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Ofer I Couldn’t Refuse

The Museum wing named after Sammy Ofer (Photo: Lydia Aisenberg )

During a recent sojourn to London, I included a visit to Greenwich; although such a beautiful area and always so much to see, I had consciously avoided it for years, as whatever the season, the area is always absolutely packed with tourists.

One cannot but marvel at and totally be taken-in by the beauty of the area's phenomenal views from the hill of the Royal Observatory, the twisting, turning Thames down below wending its way past the strikingly handsome historical buildings of the National Maritime Museum, the Queen's House and so much more.

After over half-a-century of living in Israel, I have to admit – even though I still feel totally at home in the UK – that I am also a tourist, albeit home grown!

However, my Israeliness (always so prominent when not in Israel), kicked in to top-gear when coming down the hill from the Royal Observatory, as I spotted the name of the late Israeli shipping magnate Sammy Ofer on the outer wall of the National Maritime Museum's new wing.

As I entered the building, somewhat awestruck, a very cheerful, helpful young lady approached to ask if I need any assistance.Commenting on how striking the building's exterior was and rather wide-eyed when seeing what was on offer inside, she began to explain to me that the wonderful building and contents would not have been possible without the wonderful gift from "a very generous and much respected Israeli shipping-magnate."

When I mentioned I was from Israel, she gently propelled me over to a bust of the gentleman – looking rather stern– sitting in a niche, with a large wall plaque nearby explaining about the new wing's benefactor.

The bust of Israeli shipping magnate Sammy Ofer in the National Maritime Museum, London (Photo: Flickr)

The sign is headed: Sammy Ofer, KBE (1922-2011), under which one reads:

"Sammy Ofer is remembered as a larger-than-life international shipping magnate and philanthropist.The shipping group which he founded today operates a significant part of its fleet from London.After being based in Monaco, he retired to Israel in 2009, where he passed away in June, 2011.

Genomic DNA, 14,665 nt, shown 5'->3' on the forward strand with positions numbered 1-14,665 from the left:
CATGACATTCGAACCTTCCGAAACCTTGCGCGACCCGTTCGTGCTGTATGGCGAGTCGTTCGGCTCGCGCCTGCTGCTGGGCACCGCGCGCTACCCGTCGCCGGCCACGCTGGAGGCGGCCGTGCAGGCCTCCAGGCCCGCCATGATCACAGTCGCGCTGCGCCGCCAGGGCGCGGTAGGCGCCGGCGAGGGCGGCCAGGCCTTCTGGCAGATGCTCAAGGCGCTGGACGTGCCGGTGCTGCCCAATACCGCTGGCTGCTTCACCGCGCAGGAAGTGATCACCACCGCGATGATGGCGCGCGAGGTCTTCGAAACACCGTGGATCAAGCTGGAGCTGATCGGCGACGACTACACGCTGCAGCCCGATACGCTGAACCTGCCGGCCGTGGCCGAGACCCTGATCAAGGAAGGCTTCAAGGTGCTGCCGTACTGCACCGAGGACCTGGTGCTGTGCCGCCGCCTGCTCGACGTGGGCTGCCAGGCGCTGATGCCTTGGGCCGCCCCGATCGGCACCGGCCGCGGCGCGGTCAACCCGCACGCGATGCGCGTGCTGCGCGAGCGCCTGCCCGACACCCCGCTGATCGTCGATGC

Born in Romania in 1922, Sammy Ofer moved as a child with his family to Palestine, then under the British Mandate. He started his life-long connection with the sea by joining his father's ship chandlery business and during the Second World War he volunteered to serve in the Royal Navy, in which he saw active service in the Mediterranean. Over the following decades he established one of the largest privately-held international shipping groups.

Through his longstanding relationship with London and its shipping community, Sammy Ofer gained a deep appreciation and respect for the long maritime tradition and history of the UK.

This was his underlying motive for his hugely generous support to the National Maritime Museum.The gift enables the museum to connect with a much broader audience and to communicate the value and relevance of the UK's rich sea-going heritage.

Sammy Ofer was also a generous supporter of the Cutty Sark and of the Royal Navy Submarine Museum in Gosport.

In 2008 he was appointed an Honorary Knight Commander of the Order of the British Empire (KBE) in recognition of his generous support for maritime heritage."

After spending some hours wandering around the halls of the 2011 display, opened by the Duke of Edinburgh, which includes the Sammy Ofer wing as well as other incredible exhibitions throughout the museum, I returned to the new wing's café for a well-earned and much appreciated cup of tea.

I was sitting quietly, reading the museum guide, and contemplating the enormous historical, educational and nationalistic value of The National Maritime Museum at Greenwich, when the young lady who had approached me upon entering and obviously finishing her work day, walked past on her way out; "Shalom to you and the people of Israel," she called out rather loudly, waving to me as she left the building.



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Sunday, 21 April 2024

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